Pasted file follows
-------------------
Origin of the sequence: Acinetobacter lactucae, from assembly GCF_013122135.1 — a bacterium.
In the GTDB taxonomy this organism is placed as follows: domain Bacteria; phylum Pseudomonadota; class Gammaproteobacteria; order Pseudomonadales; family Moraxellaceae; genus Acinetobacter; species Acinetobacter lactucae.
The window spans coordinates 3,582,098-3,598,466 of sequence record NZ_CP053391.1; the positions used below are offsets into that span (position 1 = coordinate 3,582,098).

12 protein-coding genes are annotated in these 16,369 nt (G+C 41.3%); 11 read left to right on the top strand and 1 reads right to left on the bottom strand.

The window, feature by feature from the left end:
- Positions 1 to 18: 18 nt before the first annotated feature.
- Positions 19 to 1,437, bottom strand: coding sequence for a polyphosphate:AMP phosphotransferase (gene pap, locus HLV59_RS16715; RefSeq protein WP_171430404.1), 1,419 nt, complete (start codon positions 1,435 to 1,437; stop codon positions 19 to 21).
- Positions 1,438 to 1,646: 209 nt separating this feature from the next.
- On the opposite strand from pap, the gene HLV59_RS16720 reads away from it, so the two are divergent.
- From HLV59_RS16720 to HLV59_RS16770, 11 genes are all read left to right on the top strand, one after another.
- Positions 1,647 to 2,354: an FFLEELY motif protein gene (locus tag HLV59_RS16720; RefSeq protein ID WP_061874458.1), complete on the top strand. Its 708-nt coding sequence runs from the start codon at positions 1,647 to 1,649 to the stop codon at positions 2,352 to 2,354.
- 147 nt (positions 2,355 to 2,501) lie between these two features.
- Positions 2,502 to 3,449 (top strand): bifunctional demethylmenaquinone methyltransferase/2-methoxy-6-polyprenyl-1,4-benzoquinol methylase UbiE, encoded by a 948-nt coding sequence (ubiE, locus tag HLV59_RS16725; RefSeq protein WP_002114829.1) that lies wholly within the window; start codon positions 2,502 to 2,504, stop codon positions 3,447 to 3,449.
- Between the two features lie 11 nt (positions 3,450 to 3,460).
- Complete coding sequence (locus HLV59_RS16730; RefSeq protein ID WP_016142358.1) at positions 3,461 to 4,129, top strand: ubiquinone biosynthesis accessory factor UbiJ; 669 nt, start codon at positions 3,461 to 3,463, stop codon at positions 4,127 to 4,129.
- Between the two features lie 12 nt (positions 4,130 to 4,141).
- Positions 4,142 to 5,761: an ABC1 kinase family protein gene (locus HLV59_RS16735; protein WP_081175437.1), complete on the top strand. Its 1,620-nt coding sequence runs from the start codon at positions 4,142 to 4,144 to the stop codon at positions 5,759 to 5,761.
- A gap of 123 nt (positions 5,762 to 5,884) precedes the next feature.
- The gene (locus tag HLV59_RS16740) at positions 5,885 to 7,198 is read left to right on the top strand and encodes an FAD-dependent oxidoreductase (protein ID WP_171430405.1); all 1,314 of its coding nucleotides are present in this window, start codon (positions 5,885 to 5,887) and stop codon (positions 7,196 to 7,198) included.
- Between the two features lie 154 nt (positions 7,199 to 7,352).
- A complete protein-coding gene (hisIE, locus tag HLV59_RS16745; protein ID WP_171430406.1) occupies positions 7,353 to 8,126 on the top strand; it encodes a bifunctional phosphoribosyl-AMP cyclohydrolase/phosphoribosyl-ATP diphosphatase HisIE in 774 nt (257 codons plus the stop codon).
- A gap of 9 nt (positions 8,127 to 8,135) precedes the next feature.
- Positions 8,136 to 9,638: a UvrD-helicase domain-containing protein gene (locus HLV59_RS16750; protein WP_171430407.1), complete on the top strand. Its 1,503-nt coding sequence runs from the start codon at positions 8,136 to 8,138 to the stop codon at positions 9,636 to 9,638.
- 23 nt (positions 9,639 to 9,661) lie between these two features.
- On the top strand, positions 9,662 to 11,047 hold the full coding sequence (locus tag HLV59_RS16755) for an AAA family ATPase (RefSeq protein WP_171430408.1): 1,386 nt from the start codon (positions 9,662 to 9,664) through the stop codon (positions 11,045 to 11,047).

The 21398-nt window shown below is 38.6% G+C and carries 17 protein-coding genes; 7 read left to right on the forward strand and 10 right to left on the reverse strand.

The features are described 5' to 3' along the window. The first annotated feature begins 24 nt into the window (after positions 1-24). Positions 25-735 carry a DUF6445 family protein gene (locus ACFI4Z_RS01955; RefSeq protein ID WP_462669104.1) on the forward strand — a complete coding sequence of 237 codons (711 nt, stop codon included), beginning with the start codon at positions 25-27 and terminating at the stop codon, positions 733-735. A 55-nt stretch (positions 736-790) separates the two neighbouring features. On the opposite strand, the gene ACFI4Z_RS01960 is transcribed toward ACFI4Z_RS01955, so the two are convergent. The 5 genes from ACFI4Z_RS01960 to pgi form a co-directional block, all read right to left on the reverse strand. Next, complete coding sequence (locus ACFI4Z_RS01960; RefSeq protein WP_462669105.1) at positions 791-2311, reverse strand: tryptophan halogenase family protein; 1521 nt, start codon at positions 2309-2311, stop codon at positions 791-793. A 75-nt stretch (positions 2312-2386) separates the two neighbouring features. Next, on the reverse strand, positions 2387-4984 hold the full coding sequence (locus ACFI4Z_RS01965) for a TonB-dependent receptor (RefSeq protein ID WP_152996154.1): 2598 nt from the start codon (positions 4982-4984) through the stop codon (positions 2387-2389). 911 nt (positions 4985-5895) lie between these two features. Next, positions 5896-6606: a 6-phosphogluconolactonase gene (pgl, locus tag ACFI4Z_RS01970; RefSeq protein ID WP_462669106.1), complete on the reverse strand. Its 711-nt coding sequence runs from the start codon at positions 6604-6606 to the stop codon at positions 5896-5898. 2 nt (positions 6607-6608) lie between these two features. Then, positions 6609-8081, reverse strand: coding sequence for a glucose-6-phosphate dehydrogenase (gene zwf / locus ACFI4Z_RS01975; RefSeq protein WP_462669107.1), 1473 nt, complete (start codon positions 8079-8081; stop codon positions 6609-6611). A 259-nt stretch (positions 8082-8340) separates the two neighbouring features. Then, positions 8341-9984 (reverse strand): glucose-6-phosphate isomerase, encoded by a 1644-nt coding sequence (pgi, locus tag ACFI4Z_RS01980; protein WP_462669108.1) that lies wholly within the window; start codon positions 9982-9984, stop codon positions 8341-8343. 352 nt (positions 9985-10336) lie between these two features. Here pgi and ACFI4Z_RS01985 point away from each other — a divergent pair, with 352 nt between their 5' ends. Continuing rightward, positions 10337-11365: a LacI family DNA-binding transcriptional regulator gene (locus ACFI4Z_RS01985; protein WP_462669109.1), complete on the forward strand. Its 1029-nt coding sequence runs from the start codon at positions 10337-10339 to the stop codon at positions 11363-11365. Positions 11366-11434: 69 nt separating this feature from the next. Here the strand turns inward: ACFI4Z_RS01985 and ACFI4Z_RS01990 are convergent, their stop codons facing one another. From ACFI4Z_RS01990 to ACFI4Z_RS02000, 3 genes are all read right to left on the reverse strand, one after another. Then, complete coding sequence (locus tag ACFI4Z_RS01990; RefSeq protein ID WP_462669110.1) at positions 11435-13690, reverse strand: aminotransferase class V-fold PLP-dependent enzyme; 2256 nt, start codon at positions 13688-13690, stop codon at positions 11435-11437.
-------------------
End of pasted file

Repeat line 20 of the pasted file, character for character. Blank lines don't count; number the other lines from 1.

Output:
- Between the two features lie 154 nt (positions 7,199 to 7,352).